What causes cherenkov radiation?

  • Thread starter blokeice
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If you get an electron going faster than the local speed of light i know that it starts emitting light, but why does it do this?, furthermore, In a theoretical material with an infinite index of defraction (a.k.a light is stopped within it), wouldn't that cause the system to quickly go to near absolute zero?
 

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The best derivation of Cerenkov radiation by a fast charged particle I have seen is the semi-classical derivation in Schilff Quantum Mechanics (2nd Edition) pages 267-271. Schiff derives the classical E and H fields, and the resulting Poynting vector P = E X H. He then gets the number of quanta radiated per unit path length in frequency interval ω to ω+dω:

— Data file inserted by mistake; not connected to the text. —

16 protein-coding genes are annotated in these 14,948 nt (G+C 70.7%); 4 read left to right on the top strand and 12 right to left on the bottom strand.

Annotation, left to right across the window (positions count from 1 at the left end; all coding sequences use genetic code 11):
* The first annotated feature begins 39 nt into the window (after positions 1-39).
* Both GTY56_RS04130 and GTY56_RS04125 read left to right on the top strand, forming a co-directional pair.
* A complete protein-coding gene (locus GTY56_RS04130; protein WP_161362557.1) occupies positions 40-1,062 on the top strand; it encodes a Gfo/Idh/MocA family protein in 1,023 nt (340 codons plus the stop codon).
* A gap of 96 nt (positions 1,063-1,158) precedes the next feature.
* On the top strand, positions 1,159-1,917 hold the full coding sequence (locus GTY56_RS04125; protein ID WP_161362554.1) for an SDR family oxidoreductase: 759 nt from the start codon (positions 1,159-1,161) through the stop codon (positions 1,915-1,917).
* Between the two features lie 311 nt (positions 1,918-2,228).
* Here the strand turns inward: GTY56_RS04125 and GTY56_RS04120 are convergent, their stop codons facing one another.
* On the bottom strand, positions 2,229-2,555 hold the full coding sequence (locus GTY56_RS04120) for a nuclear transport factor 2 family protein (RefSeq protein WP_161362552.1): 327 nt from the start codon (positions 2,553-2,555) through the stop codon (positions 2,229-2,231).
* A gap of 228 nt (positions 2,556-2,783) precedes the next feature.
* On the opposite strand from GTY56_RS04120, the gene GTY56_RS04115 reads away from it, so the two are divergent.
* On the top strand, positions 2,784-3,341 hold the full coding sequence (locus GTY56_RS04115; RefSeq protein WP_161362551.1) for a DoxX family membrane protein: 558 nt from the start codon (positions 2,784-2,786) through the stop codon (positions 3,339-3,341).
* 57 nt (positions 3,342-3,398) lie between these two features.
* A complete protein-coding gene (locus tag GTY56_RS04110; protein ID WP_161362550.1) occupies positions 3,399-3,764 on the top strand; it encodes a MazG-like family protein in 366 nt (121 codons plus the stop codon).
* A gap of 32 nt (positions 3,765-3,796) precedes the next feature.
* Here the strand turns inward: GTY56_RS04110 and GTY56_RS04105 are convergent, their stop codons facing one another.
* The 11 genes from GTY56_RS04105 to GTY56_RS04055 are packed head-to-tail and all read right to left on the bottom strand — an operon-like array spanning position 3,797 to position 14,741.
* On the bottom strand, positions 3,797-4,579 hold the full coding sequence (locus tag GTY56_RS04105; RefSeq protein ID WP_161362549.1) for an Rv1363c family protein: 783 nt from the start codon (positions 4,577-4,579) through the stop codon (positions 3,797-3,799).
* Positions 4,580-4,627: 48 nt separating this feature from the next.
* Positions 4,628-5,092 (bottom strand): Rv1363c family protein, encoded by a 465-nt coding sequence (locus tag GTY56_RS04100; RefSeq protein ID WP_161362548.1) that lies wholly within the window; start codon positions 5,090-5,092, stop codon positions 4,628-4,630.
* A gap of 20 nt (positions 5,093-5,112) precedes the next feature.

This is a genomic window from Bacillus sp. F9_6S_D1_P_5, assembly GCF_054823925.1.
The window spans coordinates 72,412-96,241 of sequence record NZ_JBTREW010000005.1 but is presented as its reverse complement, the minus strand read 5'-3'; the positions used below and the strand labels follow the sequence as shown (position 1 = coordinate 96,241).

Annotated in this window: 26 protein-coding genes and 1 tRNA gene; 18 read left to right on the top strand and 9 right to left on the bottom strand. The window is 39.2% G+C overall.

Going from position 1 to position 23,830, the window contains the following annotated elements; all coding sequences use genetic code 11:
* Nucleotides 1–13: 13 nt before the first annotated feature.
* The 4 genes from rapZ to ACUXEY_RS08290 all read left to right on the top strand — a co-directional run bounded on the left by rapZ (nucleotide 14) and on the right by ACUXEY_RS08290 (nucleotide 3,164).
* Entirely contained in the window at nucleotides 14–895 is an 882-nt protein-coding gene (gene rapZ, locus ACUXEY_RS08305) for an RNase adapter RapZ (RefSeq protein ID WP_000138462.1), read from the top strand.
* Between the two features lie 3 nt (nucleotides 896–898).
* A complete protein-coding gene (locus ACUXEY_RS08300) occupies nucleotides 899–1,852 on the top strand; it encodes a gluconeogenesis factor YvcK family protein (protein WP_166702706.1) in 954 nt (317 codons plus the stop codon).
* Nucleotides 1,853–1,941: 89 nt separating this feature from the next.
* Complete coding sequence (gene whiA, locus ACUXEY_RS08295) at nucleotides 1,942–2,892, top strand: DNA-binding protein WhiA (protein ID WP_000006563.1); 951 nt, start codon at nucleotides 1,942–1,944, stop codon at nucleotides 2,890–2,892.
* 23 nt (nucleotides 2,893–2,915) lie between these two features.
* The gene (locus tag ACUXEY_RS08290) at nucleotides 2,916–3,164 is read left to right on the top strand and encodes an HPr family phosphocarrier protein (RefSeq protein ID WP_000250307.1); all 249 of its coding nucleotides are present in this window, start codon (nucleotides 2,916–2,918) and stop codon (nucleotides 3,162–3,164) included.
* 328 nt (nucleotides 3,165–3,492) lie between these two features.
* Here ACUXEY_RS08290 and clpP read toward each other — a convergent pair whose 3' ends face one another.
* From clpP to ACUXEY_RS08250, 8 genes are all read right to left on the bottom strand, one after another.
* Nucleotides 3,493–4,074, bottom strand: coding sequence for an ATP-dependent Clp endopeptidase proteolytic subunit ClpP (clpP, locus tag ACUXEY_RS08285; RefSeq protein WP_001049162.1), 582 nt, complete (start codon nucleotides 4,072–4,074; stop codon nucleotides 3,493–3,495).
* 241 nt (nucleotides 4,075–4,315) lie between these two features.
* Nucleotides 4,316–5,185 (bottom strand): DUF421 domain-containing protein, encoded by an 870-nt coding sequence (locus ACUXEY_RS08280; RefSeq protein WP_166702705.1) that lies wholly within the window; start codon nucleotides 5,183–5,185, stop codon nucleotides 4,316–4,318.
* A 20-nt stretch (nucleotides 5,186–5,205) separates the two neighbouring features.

[tex] dN=\frac{1}{137}\left(1-\frac{c^2}{n^2v^2} \right)\frac{d\omega}{c} \text{ photons per unit length}[/tex] which becomes for infinite index of refraction
[tex] dN=\frac{1}{137}\frac{d\omega}{c} \text{ photons per unit length}[/tex]
So the total number of quanta depends on wnat interval the frequency interval dω covers. Normally, the index of refraction is n ≤1 for wavelengths less than ~ 1000 Angstroms (UV).
 

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